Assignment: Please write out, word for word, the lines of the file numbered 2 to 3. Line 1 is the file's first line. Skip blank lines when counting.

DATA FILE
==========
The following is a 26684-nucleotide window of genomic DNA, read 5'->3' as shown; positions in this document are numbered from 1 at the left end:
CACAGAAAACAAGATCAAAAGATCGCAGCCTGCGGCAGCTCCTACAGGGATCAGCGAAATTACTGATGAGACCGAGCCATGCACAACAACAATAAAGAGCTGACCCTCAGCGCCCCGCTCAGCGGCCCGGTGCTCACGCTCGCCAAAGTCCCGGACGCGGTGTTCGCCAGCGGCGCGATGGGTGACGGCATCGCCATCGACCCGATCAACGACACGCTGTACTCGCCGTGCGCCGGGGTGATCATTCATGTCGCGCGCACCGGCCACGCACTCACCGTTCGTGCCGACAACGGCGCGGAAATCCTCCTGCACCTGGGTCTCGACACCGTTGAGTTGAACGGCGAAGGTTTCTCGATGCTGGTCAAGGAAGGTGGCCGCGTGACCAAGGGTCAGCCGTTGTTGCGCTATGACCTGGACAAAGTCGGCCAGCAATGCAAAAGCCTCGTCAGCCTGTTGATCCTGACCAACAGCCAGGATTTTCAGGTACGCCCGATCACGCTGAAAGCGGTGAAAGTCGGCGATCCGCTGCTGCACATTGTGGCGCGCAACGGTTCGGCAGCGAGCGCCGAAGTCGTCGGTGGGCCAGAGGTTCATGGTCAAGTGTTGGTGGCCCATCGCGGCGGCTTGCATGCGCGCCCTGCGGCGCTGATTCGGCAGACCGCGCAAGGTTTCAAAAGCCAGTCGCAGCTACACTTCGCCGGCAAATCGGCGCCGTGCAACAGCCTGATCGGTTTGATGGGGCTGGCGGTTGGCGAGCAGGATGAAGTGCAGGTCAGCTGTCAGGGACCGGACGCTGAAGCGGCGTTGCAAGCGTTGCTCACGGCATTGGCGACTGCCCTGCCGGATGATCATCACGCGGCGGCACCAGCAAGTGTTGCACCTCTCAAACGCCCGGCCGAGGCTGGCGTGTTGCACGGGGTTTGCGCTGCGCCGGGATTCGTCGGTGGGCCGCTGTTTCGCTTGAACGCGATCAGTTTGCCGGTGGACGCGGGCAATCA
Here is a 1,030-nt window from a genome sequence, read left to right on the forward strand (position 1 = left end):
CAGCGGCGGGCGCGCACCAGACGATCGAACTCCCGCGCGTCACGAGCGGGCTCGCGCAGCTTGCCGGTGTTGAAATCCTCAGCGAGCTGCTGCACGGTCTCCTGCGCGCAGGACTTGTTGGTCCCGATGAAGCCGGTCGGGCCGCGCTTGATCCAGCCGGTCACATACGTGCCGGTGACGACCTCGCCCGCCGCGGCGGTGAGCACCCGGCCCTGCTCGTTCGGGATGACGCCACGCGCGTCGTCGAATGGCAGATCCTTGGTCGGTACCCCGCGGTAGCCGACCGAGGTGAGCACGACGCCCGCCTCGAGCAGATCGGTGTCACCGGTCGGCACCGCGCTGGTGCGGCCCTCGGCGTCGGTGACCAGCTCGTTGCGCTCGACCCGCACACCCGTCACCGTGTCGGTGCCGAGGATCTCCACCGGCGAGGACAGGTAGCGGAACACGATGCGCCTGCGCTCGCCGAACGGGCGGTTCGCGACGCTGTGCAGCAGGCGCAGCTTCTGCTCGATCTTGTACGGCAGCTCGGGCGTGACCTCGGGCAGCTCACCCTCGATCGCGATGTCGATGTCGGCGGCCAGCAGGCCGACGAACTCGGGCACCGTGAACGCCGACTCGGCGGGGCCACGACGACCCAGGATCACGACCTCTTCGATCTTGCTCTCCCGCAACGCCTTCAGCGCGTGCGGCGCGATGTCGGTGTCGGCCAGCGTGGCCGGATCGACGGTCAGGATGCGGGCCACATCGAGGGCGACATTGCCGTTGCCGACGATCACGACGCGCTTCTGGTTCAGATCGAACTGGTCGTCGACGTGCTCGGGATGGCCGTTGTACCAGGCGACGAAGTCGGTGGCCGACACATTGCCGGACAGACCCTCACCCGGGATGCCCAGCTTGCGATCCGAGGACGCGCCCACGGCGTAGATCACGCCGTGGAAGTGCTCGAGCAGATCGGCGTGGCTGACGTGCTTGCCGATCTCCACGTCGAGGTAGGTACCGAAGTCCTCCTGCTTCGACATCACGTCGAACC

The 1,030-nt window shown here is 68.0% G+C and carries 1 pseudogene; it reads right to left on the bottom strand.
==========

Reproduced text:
CACAGAAAACAAGATCAAAAGATCGCAGCCTGCGGCAGCTCCTACAGGGATCAGCGAAATTACTGATGAGACCGAGCCATGCACAACAACAATAAAGAGCTGACCCTCAGCGCCCCGCTCAGCGGCCCGGTGCTCACGCTCGCCAAAGTCCCGGACGCGGTGTTCGCCAGCGGCGCGATGGGTGACGGCATCGCCATCGACCCGATCAACGACACGCTGTACTCGCCGTGCGCCGGGGTGATCATTCATGTCGCGCGCACCGGCCACGCACTCACCGTTCGTGCCGACAACGGCGCGGAAATCCTCCTGCACCTGGGTCTCGACACCGTTGAGTTGAACGGCGAAGGTTTCTCGATGCTGGTCAAGGAAGGTGGCCGCGTGACCAAGGGTCAGCCGTTGTTGCGCTATGACCTGGACAAAGTCGGCCAGCAATGCAAAAGCCTCGTCAGCCTGTTGATCCTGACCAACAGCCAGGATTTTCAGGTACGCCCGATCACGCTGAAAGCGGTGAAAGTCGGCGATCCGCTGCTGCACATTGTGGCGCGCAACGGTTCGGCAGCGAGCGCCGAAGTCGTCGGTGGGCCAGAGGTTCATGGTCAAGTGTTGGTGGCCCATCGCGGCGGCTTGCATGCGCGCCCTGCGGCGCTGATTCGGCAGACCGCGCAAGGTTTCAAAAGCCAGTCGCAGCTACACTTCGCCGGCAAATCGGCGCCGTGCAACAGCCTGATCGGTTTGATGGGGCTGGCGGTTGGCGAGCAGGATGAAGTGCAGGTCAGCTGTCAGGGACCGGACGCTGAAGCGGCGTTGCAAGCGTTGCTCACGGCATTGGCGACTGCCCTGCCGGATGATCATCACGCGGCGGCACCAGCAAGTGTTGCACCTCTCAAACGCCCGGCCGAGGCTGGCGTGTTGCACGGGGTTTGCGCTGCGCCGGGATTCGTCGGTGGGCCGCTGTTTCGCTTGAACGCGATCAGTTTGCCGGTGGACGCGGGCAATCA
Here is a 1,030-nt window from a genome sequence, read left to right on the forward strand (position 1 = left end):